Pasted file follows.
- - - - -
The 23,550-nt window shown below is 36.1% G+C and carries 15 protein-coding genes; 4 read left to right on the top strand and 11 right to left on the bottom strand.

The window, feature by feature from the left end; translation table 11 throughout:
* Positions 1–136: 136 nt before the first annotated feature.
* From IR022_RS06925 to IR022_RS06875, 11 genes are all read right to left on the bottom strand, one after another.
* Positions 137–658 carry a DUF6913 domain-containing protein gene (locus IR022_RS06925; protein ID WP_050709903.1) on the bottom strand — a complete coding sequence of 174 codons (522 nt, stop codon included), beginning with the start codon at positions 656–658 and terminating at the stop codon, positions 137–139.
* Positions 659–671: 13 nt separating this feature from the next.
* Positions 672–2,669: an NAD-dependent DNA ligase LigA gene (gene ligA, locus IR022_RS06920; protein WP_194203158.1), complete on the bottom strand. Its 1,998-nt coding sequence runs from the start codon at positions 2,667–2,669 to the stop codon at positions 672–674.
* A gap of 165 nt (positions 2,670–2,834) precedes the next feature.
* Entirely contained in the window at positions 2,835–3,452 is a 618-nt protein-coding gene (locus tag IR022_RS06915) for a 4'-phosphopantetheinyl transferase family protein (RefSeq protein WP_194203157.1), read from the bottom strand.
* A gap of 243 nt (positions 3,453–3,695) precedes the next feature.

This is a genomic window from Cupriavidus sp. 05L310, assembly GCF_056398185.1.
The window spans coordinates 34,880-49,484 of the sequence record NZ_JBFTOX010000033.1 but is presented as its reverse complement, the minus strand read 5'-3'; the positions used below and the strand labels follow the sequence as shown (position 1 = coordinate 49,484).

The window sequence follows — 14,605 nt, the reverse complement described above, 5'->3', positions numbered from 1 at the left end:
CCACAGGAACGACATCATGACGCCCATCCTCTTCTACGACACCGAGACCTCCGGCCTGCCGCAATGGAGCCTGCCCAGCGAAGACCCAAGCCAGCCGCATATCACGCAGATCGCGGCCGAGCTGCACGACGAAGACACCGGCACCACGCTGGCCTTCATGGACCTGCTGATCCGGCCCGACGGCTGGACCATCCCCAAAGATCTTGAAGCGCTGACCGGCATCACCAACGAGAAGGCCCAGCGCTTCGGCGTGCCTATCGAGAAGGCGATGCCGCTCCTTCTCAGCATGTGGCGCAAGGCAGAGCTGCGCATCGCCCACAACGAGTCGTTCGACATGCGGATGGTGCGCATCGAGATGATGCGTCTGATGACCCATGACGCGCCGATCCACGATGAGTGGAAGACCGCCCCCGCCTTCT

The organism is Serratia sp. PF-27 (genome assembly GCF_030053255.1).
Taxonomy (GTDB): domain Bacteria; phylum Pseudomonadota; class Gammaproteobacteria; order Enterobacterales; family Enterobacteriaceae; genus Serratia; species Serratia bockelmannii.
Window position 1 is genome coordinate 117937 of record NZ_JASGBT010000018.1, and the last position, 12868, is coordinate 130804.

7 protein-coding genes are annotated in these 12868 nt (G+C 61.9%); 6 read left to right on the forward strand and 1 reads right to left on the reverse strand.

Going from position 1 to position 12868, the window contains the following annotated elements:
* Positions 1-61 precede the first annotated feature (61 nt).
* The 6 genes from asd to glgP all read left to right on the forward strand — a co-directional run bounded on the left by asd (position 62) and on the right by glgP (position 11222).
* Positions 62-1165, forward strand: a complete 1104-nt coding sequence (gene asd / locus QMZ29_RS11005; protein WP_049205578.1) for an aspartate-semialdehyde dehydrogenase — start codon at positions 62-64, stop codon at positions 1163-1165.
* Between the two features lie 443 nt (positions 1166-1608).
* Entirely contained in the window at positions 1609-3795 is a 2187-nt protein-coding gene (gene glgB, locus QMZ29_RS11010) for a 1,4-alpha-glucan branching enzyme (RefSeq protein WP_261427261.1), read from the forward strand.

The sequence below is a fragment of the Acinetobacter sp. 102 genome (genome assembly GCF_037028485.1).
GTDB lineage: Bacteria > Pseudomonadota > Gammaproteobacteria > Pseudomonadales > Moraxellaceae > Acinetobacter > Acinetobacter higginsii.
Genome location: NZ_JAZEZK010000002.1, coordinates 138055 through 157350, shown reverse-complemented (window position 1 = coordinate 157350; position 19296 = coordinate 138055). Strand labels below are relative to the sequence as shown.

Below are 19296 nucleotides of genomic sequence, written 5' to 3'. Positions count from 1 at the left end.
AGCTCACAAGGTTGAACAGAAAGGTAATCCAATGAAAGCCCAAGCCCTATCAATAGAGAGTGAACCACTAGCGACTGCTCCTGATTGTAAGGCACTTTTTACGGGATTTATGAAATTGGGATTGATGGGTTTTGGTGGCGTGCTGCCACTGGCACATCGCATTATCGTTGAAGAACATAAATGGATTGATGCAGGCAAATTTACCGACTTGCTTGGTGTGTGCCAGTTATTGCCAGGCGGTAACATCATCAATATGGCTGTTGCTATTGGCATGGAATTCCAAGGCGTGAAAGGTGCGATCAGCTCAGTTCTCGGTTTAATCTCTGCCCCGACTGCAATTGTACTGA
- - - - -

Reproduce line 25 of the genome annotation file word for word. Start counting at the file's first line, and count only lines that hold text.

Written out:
The sequence below is a fragment of the Acinetobacter sp. 102 genome (genome assembly GCF_037028485.1).